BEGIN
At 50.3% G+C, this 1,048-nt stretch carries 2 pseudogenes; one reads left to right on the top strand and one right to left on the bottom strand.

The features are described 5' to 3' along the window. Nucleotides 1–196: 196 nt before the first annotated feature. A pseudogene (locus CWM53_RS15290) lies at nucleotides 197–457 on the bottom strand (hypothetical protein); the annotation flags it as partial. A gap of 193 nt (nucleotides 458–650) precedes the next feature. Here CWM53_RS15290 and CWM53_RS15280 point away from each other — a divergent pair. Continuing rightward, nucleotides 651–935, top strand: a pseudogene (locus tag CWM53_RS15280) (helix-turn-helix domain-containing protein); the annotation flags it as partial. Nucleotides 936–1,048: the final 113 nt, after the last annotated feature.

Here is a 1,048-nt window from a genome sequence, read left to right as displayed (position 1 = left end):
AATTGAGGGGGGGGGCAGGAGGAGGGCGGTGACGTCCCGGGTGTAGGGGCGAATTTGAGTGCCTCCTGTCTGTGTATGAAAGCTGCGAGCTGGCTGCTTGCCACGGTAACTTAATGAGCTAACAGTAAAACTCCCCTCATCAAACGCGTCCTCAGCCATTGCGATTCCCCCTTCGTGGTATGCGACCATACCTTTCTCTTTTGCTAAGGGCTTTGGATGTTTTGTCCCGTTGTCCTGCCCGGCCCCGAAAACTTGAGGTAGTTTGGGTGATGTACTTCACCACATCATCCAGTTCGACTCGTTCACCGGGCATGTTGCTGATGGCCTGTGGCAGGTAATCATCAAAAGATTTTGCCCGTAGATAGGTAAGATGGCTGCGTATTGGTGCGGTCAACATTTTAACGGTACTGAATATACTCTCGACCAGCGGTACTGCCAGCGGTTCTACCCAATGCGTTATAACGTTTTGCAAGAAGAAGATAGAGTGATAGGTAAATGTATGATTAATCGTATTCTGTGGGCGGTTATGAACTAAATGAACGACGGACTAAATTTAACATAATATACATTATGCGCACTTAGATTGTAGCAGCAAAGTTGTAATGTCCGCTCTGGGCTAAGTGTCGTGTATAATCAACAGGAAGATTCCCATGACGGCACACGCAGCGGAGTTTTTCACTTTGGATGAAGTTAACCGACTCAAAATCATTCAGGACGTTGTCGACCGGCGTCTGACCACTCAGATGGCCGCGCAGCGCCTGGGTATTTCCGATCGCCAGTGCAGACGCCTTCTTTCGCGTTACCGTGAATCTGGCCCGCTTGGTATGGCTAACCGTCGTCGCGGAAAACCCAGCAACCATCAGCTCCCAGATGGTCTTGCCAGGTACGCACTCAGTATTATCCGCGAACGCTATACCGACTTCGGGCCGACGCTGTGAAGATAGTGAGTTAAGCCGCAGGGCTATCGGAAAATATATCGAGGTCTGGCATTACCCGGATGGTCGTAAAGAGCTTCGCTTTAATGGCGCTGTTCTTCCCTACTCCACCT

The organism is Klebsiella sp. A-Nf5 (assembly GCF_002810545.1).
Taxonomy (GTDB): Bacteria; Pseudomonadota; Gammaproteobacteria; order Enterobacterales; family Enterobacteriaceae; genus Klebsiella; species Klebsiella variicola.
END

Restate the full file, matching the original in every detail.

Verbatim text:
At 50.3% G+C, this 1,048-nt stretch carries 2 pseudogenes; one reads left to right on the top strand and one right to left on the bottom strand.

The features are described 5' to 3' along the window. Nucleotides 1–196: 196 nt before the first annotated feature. A pseudogene (locus CWM53_RS15290) lies at nucleotides 197–457 on the bottom strand (hypothetical protein); the annotation flags it as partial. A gap of 193 nt (nucleotides 458–650) precedes the next feature. Here CWM53_RS15290 and CWM53_RS15280 point away from each other — a divergent pair. Continuing rightward, nucleotides 651–935, top strand: a pseudogene (locus tag CWM53_RS15280) (helix-turn-helix domain-containing protein); the annotation flags it as partial. Nucleotides 936–1,048: the final 113 nt, after the last annotated feature.

Here is a 1,048-nt window from a genome sequence, read left to right as displayed (position 1 = left end):
AATTGAGGGGGGGGGCAGGAGGAGGGCGGTGACGTCCCGGGTGTAGGGGCGAATTTGAGTGCCTCCTGTCTGTGTATGAAAGCTGCGAGCTGGCTGCTTGCCACGGTAACTTAATGAGCTAACAGTAAAACTCCCCTCATCAAACGCGTCCTCAGCCATTGCGATTCCCCCTTCGTGGTATGCGACCATACCTTTCTCTTTTGCTAAGGGCTTTGGATGTTTTGTCCCGTTGTCCTGCCCGGCCCCGAAAACTTGAGGTAGTTTGGGTGATGTACTTCACCACATCATCCAGTTCGACTCGTTCACCGGGCATGTTGCTGATGGCCTGTGGCAGGTAATCATCAAAAGATTTTGCCCGTAGATAGGTAAGATGGCTGCGTATTGGTGCGGTCAACATTTTAACGGTACTGAATATACTCTCGACCAGCGGTACTGCCAGCGGTTCTACCCAATGCGTTATAACGTTTTGCAAGAAGAAGATAGAGTGATAGGTAAATGTATGATTAATCGTATTCTGTGGGCGGTTATGAACTAAATGAACGACGGACTAAATTTAACATAATATACATTATGCGCACTTAGATTGTAGCAGCAAAGTTGTAATGTCCGCTCTGGGCTAAGTGTCGTGTATAATCAACAGGAAGATTCCCATGACGGCACACGCAGCGGAGTTTTTCACTTTGGATGAAGTTAACCGACTCAAAATCATTCAGGACGTTGTCGACCGGCGTCTGACCACTCAGATGGCCGCGCAGCGCCTGGGTATTTCCGATCGCCAGTGCAGACGCCTTCTTTCGCGTTACCGTGAATCTGGCCCGCTTGGTATGGCTAACCGTCGTCGCGGAAAACCCAGCAACCATCAGCTCCCAGATGGTCTTGCCAGGTACGCACTCAGTATTATCCGCGAACGCTATACCGACTTCGGGCCGACGCTGTGAAGATAGTGAGTTAAGCCGCAGGGCTATCGGAAAATATATCGAGGTCTGGCATTACCCGGATGGTCGTAAAGAGCTTCGCTTTAATGGCGCTGTTCTTCCCTACTCCACCT

The organism is Klebsiella sp. A-Nf5 (assembly GCF_002810545.1).
Taxonomy (GTDB): Bacteria; Pseudomonadota; Gammaproteobacteria; order Enterobacterales; family Enterobacteriaceae; genus Klebsiella; species Klebsiella variicola.